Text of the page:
BLSE Commencement Address 2006
Everything that needs to be said about the Bread Loaf School of English has already been said by my eloquent predecessors. I would like to add…
a moment: two years ago, in the midst of a misty summer in Vermont. We sat beneath the great oak tree in the circle to the left of the barn, the great oak tree we sat underneath so often in John Elder’s class, the great oak tree in whose boughs I had climbed when John had me read the first stanza of Tintern Abbey, the great oak that is now cut down. I climbed two trees that summer. This was one. I’ll get to the other later.
John Elder, one in the vast pantheon of Bread Loaf gods that has graced the most accomplished, compassionate, powerfully brilliant cohort of faculty assembled in academia anywhere, shared his erudition and experience with us, the students in his Pastoral Tradition class. “Bread Loaf is the pastoral,” John said. The pastoral tradition is writing about the loss of a mythical Golden Age, when everything was crystalline and pure, and the very human desire to return to that evanescent moment of pastoral perfection.
So when John said, “Bread Loaf is the pastoral”, it clicked for me. Here we have sat, in places as surreally stunning as Juneau, Santa Fe, Oxford, Guadalajara, and Vermont, reading literature while clouds drift above mountains and towers and seas, and sun-streaks slide across waving meadows. We live, or appear to live, for six weeks each summer, in the Golden Age.
And yet, each summer I have struggled with my existence in such a golden place. In my first summer at Bread Loaf, in Juneau, I had a schismatic moment, appropriately, while reading Virginia Woolf. We sat discussing the rapture Lily felt while painting, but I felt my own rupture: what was I doing, discussing such abstract, fanciful ideas, when there was a world out there to be engaged with? What did this have to do with the reality experienced by the majority of the world? What right did I have to experience such privilege, when others struggled to eat? I nearly left the classroom.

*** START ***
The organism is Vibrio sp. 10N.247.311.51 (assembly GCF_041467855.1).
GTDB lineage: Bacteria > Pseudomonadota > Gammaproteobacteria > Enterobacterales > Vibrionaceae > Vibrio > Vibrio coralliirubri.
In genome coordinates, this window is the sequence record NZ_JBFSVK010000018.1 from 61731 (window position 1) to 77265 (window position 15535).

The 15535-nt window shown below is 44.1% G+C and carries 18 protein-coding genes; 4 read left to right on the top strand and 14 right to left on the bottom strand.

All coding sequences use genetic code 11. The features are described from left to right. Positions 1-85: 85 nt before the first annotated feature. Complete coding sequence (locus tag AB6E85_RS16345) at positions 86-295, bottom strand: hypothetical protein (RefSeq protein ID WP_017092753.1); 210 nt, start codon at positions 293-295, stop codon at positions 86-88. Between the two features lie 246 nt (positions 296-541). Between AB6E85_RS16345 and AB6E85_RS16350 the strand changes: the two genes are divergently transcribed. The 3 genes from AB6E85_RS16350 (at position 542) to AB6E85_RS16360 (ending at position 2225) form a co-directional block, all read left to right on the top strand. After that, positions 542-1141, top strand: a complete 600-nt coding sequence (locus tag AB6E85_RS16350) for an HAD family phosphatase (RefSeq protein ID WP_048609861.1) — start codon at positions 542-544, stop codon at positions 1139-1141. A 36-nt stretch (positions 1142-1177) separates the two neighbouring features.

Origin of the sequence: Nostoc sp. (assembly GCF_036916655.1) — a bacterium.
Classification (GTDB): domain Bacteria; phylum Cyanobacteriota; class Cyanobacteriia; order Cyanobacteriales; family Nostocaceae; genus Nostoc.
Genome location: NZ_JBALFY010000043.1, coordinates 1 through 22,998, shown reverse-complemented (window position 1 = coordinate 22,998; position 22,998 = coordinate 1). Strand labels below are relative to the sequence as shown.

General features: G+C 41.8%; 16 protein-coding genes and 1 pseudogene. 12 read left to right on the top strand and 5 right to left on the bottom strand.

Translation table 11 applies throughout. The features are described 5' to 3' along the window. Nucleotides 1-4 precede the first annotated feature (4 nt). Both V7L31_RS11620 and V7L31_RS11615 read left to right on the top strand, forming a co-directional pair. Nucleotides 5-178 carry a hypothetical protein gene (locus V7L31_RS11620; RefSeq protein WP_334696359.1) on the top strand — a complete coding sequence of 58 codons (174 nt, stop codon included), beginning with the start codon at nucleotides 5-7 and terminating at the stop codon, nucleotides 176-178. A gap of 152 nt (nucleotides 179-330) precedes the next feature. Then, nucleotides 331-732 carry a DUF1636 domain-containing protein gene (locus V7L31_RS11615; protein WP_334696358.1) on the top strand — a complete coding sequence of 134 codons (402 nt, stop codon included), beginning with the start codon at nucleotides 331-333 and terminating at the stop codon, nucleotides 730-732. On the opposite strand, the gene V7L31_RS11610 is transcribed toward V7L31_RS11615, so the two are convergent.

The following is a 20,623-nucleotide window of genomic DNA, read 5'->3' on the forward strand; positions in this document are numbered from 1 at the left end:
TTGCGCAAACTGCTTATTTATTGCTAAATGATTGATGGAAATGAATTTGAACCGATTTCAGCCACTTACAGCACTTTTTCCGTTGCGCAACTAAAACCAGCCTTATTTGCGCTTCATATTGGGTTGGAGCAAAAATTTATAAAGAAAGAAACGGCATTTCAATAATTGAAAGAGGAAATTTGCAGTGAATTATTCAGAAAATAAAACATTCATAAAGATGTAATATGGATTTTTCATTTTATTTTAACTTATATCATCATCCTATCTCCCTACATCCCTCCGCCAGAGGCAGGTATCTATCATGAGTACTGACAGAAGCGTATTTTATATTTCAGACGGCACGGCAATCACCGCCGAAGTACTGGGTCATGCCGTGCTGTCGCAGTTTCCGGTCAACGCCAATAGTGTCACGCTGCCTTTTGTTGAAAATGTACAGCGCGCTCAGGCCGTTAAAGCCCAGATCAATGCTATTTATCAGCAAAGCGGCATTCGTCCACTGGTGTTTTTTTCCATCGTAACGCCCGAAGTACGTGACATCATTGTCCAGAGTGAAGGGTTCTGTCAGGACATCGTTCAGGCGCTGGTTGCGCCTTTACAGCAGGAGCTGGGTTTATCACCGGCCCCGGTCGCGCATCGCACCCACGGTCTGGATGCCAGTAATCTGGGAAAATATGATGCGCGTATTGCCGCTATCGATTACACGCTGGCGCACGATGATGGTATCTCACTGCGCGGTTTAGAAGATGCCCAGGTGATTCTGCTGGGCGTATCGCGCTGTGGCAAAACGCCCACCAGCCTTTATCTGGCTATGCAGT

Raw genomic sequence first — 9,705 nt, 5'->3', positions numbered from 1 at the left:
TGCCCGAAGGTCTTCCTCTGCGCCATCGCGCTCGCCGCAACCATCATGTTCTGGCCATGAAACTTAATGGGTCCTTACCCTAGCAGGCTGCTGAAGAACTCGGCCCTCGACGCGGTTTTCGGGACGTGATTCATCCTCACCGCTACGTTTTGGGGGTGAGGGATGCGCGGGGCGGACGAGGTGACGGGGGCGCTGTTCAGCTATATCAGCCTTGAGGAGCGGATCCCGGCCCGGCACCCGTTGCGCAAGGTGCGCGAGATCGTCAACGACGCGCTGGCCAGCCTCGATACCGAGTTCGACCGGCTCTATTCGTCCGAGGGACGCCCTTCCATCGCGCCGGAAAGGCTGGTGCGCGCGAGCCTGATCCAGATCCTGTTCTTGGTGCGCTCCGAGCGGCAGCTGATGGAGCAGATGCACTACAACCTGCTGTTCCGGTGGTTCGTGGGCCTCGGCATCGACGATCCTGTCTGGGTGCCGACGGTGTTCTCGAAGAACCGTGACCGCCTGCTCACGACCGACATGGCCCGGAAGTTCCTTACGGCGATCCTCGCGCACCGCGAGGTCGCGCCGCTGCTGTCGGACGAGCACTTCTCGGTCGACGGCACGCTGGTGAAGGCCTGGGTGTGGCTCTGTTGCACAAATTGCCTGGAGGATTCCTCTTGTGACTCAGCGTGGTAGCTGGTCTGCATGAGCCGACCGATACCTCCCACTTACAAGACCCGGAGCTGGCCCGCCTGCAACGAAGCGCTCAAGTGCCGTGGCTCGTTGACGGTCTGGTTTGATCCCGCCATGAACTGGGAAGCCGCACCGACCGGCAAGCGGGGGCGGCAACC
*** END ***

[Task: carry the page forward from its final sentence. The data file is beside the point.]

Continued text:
Each summer at Bread Loaf, I have had such a schismatic moment: while watching “Fahrenheit 9/11” in the year of a heated presidential campaign; when trains and a bus immediately outside the office of my school’s international headquarters were bombed in London; this summer when watching a documentary about the “invisible children” of Uganda, boys and girls who walk miles each day into cities to avoid being kidnapped, to avoid fighting as child soldiers in their country’s civil war. Each time, I nearly quit Bread Loaf, wondering what this degree was possibly doing to better the world, how this would help me make a positive impact on the world at large.
Sometimes I feel this way. That Bread Loaf “is the pastoral,” and that this is dangerous. That to be cut off from the world at large, and even from the realities more immediately around us, is incomplete and dangerous. Each day, while we sleep, Chef Jim Logan, Randy Bushee, David Scott, Mike Degray, Amber Degray, Ashley Conwin, Hank Stowe, Dylan Zwicki, and Seth and Ethan Dickinson prepare our food; while we eat, Carol Williams, Brenda Hanson, Darlen Gero, Karen Reynolds, Joyce Fleming, Marilyn Dragon, and Jessica Rochon clean our barn, our library, our bathrooms. While in class, George Coro, Tim Kerr, Ray Hollerook, Larry Burns, and Leo Hotte keep everything working, and the grasses waving at the appropriate length for moments of poetic revelation. And sometimes, while in class, I have caught myself grimacing when a tractor drives just outside the window because I couldn’t hear the last comment about how Marlowe constructed Turkish identity in the Elizabethan period.